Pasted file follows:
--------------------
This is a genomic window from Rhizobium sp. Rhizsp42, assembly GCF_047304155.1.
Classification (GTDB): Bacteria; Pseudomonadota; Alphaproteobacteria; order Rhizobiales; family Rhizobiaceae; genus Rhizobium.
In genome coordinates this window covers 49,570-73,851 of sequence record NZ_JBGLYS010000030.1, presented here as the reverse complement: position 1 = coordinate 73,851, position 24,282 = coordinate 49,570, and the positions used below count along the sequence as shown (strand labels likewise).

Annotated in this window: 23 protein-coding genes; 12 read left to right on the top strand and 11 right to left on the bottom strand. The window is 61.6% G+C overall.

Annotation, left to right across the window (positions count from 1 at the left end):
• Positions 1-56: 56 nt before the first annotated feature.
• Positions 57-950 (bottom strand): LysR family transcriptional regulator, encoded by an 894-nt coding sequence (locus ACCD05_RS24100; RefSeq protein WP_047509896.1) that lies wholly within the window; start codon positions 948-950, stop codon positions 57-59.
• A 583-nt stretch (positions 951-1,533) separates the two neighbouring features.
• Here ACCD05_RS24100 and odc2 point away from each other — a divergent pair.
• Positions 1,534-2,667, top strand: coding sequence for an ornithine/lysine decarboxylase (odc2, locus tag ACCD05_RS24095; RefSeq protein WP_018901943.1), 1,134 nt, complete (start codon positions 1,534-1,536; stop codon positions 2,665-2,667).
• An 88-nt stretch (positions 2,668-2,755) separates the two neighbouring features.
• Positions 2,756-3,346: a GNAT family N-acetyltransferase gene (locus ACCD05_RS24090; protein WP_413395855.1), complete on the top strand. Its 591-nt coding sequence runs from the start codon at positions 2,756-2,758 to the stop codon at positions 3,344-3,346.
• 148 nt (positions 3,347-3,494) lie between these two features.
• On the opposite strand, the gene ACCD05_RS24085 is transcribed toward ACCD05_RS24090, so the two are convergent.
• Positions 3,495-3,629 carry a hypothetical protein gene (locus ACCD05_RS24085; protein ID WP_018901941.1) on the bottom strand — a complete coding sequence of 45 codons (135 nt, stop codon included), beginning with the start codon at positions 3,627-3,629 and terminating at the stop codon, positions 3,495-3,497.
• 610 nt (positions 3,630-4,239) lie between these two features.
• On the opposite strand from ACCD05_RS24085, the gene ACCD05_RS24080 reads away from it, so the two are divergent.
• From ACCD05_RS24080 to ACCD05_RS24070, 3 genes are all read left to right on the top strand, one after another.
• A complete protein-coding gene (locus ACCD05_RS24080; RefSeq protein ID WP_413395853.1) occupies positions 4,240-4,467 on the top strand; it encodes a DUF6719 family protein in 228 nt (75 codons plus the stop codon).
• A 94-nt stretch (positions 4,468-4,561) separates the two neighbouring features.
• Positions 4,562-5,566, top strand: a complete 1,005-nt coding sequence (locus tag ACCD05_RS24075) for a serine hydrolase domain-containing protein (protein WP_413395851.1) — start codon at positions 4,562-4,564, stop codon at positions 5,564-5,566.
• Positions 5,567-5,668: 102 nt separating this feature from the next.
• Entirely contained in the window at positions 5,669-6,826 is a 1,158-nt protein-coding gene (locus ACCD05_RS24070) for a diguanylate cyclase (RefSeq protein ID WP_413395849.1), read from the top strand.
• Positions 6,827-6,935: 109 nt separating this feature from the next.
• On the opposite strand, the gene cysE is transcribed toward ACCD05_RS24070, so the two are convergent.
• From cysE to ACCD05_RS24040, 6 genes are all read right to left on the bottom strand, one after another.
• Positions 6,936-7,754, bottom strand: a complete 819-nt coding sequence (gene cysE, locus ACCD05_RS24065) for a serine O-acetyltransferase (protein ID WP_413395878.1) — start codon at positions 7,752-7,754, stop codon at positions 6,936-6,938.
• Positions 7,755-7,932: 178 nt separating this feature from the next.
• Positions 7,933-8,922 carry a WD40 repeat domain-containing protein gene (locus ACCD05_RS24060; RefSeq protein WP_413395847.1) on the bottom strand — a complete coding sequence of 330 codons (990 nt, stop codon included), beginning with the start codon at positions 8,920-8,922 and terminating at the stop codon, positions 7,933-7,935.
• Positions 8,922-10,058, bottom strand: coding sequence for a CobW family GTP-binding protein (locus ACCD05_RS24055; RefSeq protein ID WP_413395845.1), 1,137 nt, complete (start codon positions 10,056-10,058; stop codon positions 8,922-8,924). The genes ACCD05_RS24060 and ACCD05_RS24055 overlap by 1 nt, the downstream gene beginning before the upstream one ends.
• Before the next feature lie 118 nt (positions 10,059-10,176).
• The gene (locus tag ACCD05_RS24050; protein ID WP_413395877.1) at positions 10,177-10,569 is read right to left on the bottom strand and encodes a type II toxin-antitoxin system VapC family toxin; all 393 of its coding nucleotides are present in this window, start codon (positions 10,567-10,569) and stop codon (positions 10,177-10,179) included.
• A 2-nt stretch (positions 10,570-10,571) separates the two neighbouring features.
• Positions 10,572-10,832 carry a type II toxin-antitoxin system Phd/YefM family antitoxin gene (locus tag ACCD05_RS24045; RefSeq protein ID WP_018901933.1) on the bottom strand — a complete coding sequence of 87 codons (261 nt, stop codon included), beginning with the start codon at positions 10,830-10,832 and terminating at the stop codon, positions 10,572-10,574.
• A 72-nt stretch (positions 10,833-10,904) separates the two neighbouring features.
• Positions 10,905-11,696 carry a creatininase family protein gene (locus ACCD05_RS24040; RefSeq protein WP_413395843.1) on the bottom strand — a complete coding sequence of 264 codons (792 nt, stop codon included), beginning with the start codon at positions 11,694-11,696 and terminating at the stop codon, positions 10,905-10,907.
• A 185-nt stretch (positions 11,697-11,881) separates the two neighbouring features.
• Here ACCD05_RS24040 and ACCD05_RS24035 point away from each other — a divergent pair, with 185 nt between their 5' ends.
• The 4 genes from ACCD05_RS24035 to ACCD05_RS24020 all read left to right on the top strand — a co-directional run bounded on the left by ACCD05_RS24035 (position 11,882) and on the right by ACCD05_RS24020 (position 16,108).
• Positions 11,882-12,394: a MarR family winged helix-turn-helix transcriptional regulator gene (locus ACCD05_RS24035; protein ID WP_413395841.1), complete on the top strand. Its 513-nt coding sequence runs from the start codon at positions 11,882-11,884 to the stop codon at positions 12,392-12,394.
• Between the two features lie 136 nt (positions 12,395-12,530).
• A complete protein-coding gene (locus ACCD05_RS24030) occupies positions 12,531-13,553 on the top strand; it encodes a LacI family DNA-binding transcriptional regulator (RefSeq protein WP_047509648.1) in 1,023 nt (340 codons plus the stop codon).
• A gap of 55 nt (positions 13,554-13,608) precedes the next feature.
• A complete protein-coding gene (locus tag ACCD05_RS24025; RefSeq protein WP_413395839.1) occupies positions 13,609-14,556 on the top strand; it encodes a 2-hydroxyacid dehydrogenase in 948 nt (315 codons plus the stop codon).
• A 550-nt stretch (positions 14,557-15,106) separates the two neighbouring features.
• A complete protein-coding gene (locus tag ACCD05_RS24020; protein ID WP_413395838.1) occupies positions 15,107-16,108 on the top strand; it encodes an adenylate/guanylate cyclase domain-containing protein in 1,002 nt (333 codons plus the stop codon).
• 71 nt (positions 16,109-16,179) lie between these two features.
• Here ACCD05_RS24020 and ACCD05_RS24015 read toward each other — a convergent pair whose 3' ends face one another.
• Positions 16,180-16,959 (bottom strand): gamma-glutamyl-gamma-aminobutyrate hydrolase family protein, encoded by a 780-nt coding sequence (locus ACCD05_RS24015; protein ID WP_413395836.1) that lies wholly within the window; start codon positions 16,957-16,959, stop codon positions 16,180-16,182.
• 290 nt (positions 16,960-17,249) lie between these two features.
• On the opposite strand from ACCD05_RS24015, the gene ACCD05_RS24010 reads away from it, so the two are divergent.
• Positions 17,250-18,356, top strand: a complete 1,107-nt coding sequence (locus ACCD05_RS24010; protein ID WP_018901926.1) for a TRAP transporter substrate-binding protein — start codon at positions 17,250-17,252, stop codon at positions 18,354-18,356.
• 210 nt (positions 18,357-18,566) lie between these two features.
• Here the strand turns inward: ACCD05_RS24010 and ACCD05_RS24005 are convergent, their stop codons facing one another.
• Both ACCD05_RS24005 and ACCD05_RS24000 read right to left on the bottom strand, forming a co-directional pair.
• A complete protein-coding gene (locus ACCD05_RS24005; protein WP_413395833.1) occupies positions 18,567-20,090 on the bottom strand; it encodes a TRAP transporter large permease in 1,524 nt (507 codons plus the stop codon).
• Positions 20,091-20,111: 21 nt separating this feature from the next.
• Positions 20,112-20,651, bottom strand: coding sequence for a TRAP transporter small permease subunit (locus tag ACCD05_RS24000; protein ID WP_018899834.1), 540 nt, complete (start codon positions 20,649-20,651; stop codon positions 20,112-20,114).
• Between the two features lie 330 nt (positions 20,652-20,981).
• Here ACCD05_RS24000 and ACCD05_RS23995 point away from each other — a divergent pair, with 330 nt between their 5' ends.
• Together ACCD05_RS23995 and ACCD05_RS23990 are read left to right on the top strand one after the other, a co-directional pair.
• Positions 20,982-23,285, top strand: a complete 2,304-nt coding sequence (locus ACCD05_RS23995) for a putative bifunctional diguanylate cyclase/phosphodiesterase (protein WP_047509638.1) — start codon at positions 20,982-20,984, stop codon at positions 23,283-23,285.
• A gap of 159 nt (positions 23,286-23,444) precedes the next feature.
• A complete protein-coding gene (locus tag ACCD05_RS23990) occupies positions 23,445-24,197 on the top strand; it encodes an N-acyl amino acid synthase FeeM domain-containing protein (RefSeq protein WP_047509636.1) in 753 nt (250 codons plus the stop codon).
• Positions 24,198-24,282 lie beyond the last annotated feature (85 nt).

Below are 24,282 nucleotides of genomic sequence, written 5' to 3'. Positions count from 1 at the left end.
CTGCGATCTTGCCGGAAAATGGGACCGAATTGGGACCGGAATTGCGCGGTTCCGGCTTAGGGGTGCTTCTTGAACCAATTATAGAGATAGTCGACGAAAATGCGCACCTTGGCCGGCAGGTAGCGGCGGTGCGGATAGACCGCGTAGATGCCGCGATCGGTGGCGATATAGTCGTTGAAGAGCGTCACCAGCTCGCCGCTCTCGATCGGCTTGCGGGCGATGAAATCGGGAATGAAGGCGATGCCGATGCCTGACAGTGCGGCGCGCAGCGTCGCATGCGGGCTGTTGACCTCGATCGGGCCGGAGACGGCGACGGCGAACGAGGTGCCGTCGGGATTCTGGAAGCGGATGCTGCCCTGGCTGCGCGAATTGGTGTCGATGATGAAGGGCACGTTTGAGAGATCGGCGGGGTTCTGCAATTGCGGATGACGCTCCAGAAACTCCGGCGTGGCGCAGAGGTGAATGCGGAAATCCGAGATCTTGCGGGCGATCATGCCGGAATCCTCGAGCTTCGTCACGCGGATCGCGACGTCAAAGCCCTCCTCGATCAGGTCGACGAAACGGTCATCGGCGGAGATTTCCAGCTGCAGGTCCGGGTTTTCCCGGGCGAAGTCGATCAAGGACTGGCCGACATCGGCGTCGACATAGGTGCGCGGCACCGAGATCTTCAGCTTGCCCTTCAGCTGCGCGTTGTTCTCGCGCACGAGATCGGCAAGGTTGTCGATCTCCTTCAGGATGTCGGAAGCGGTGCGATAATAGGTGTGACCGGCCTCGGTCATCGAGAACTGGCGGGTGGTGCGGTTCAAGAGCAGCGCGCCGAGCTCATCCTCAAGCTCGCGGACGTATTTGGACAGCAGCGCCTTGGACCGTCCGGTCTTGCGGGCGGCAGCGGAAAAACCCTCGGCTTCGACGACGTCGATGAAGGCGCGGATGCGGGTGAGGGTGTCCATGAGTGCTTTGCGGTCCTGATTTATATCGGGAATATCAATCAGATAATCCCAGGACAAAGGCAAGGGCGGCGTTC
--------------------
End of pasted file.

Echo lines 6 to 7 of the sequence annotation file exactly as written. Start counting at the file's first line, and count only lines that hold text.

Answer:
• Positions 1-56: 56 nt before the first annotated feature.
• Positions 57-950 (bottom strand): LysR family transcriptional regulator, encoded by an 894-nt coding sequence (locus ACCD05_RS24100; RefSeq protein WP_047509896.1) that lies wholly within the window; start codon positions 948-950, stop codon positions 57-59.